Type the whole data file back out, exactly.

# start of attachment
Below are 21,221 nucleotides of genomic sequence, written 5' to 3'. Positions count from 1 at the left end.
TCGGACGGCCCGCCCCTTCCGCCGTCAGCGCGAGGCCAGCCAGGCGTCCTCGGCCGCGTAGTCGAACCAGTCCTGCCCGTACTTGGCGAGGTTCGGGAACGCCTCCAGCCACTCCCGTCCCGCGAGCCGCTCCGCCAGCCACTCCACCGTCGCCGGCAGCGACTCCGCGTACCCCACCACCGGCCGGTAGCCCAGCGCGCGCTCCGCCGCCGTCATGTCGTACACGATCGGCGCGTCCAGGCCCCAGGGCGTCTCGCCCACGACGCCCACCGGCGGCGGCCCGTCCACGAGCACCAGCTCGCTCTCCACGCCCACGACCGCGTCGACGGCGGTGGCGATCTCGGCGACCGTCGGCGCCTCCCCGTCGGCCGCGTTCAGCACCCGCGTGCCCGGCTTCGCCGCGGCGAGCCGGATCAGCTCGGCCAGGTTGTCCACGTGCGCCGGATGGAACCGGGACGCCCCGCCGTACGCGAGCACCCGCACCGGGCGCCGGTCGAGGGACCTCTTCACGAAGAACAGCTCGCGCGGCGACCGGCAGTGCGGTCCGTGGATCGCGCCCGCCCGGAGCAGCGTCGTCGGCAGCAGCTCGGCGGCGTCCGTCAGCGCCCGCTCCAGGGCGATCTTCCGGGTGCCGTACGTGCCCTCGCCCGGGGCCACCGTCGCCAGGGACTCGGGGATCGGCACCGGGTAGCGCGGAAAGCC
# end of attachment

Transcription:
Below are 21,221 nucleotides of genomic sequence, written 5' to 3'. Positions count from 1 at the left end.
TCGGACGGCCCGCCCCTTCCGCCGTCAGCGCGAGGCCAGCCAGGCGTCCTCGGCCGCGTAGTCGAACCAGTCCTGCCCGTACTTGGCGAGGTTCGGGAACGCCTCCAGCCACTCCCGTCCCGCGAGCCGCTCCGCCAGCCACTCCACCGTCGCCGGCAGCGACTCCGCGTACCCCACCACCGGCCGGTAGCCCAGCGCGCGCTCCGCCGCCGTCATGTCGTACACGATCGGCGCGTCCAGGCCCCAGGGCGTCTCGCCCACGACGCCCACCGGCGGCGGCCCGTCCACGAGCACCAGCTCGCTCTCCACGCCCACGACCGCGTCGACGGCGGTGGCGATCTCGGCGACCGTCGGCGCCTCCCCGTCGGCCGCGTTCAGCACCCGCGTGCCCGGCTTCGCCGCGGCGAGCCGGATCAGCTCGGCCAGGTTGTCCACGTGCGCCGGATGGAACCGGGACGCCCCGCCGTACGCGAGCACCCGCACCGGGCGCCGGTCGAGGGACCTCTTCACGAAGAACAGCTCGCGCGGCGACCGGCAGTGCGGTCCGTGGATCGCGCCCGCCCGGAGCAGCGTCGTCGGCAGCAGCTCGGCGGCGTCCGTCAGCGCCCGCTCCAGGGCGATCTTCCGGGTGCCGTACGTGCCCTCGCCCGGGGCCACCGTCGCCAGGGACTCGGGGATCGGCACCGGGTAGCGCGGAAAGCC